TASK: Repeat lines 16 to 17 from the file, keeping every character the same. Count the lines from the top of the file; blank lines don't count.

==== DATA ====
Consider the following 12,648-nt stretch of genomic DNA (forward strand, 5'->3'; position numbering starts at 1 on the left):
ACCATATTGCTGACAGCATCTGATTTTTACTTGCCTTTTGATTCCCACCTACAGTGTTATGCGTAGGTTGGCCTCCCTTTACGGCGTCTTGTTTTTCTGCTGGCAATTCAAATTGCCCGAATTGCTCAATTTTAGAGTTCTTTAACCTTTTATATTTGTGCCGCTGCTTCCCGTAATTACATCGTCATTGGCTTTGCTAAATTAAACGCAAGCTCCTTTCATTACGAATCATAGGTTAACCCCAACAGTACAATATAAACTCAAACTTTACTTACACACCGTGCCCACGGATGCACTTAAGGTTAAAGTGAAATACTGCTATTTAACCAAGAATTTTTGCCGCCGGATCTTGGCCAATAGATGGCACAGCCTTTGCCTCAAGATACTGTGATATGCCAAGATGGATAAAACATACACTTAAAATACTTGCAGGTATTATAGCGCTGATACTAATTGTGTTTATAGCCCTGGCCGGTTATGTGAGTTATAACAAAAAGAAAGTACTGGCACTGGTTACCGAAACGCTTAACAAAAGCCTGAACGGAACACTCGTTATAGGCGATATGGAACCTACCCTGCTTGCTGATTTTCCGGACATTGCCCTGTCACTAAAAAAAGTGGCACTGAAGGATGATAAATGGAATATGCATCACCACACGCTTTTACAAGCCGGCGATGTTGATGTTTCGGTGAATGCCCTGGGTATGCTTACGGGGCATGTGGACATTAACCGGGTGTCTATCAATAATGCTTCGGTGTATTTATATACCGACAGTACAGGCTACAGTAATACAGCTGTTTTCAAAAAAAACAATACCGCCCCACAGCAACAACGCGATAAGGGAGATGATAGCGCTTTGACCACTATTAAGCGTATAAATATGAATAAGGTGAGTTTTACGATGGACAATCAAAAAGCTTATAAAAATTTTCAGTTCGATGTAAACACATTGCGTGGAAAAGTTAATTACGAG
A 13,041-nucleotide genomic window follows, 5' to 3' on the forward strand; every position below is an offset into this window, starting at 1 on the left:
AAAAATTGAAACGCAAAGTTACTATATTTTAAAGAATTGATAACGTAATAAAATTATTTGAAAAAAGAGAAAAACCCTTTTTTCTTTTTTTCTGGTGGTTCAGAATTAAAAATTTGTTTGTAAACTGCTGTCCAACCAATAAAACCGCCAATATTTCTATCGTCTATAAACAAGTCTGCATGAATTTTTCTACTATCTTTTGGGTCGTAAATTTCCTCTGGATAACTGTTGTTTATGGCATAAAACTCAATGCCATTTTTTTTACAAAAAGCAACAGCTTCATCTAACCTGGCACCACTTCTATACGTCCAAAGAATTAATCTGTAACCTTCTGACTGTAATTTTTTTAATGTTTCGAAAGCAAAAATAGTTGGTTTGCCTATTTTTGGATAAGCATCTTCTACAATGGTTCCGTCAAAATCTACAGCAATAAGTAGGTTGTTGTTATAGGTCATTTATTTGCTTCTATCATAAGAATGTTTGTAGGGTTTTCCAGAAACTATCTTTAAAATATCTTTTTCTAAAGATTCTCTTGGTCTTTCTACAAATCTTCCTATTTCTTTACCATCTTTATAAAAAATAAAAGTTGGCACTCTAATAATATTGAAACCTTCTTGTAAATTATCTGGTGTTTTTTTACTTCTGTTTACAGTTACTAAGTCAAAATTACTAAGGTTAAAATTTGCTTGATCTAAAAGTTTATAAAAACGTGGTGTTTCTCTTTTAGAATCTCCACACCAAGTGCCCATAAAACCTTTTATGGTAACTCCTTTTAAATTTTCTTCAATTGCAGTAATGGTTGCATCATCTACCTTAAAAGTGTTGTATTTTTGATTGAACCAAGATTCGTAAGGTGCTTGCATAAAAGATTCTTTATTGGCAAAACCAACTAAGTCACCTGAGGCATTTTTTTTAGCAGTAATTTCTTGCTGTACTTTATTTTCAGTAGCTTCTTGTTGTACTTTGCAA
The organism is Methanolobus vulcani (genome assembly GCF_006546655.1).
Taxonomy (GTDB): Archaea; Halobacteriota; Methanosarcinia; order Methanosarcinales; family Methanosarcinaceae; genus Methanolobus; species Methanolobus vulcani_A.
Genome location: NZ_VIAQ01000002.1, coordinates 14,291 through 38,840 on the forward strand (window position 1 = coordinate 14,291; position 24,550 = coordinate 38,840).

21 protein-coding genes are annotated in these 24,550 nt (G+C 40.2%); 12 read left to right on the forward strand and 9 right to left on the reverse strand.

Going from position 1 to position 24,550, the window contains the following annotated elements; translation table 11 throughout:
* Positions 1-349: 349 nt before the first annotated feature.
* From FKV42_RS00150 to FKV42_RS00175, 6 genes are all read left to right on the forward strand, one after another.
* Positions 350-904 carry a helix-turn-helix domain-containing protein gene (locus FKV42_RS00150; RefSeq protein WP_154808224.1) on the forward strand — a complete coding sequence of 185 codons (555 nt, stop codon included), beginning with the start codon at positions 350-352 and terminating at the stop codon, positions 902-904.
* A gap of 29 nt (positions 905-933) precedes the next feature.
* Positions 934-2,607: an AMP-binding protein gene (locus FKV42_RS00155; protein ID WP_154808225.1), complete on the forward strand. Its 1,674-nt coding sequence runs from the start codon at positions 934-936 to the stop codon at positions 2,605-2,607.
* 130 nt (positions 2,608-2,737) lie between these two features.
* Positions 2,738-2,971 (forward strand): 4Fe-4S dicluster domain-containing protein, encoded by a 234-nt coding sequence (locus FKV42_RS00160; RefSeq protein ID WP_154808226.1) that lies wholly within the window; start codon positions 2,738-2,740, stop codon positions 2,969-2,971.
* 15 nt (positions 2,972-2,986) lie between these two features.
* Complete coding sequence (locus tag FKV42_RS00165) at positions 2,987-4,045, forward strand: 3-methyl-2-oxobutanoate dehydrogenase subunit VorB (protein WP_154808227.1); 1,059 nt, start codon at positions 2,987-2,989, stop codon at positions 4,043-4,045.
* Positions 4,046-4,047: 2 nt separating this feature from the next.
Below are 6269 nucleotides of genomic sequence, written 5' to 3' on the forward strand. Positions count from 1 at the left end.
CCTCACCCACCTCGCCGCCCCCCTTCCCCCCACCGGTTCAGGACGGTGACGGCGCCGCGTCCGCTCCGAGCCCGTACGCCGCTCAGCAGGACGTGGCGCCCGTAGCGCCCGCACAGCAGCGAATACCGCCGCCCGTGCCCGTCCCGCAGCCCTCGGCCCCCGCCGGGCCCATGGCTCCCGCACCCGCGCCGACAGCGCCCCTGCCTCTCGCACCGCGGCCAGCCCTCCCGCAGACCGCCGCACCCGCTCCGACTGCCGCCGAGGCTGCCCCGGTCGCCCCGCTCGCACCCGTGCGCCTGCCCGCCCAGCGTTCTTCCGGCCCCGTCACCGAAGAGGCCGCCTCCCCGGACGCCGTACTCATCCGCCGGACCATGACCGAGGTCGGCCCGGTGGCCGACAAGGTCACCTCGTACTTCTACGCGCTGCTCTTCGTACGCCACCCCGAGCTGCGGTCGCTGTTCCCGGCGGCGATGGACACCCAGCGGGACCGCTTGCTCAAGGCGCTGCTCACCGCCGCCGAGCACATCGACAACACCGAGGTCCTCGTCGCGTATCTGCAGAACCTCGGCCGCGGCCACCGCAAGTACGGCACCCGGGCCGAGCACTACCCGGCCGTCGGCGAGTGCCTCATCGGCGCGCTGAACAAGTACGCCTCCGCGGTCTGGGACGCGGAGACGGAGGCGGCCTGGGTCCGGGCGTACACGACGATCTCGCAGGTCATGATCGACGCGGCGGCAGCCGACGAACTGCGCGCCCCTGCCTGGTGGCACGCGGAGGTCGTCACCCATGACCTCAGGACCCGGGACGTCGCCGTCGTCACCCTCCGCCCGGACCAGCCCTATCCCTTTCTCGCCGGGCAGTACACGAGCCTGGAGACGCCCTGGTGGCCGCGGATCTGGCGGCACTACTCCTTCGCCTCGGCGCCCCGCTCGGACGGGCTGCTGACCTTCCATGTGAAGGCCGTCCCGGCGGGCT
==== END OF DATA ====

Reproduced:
* Positions 2,738-2,971 (forward strand): 4Fe-4S dicluster domain-containing protein, encoded by a 234-nt coding sequence (locus FKV42_RS00160; RefSeq protein ID WP_154808226.1) that lies wholly within the window; start codon positions 2,738-2,740, stop codon positions 2,969-2,971.
* 15 nt (positions 2,972-2,986) lie between these two features.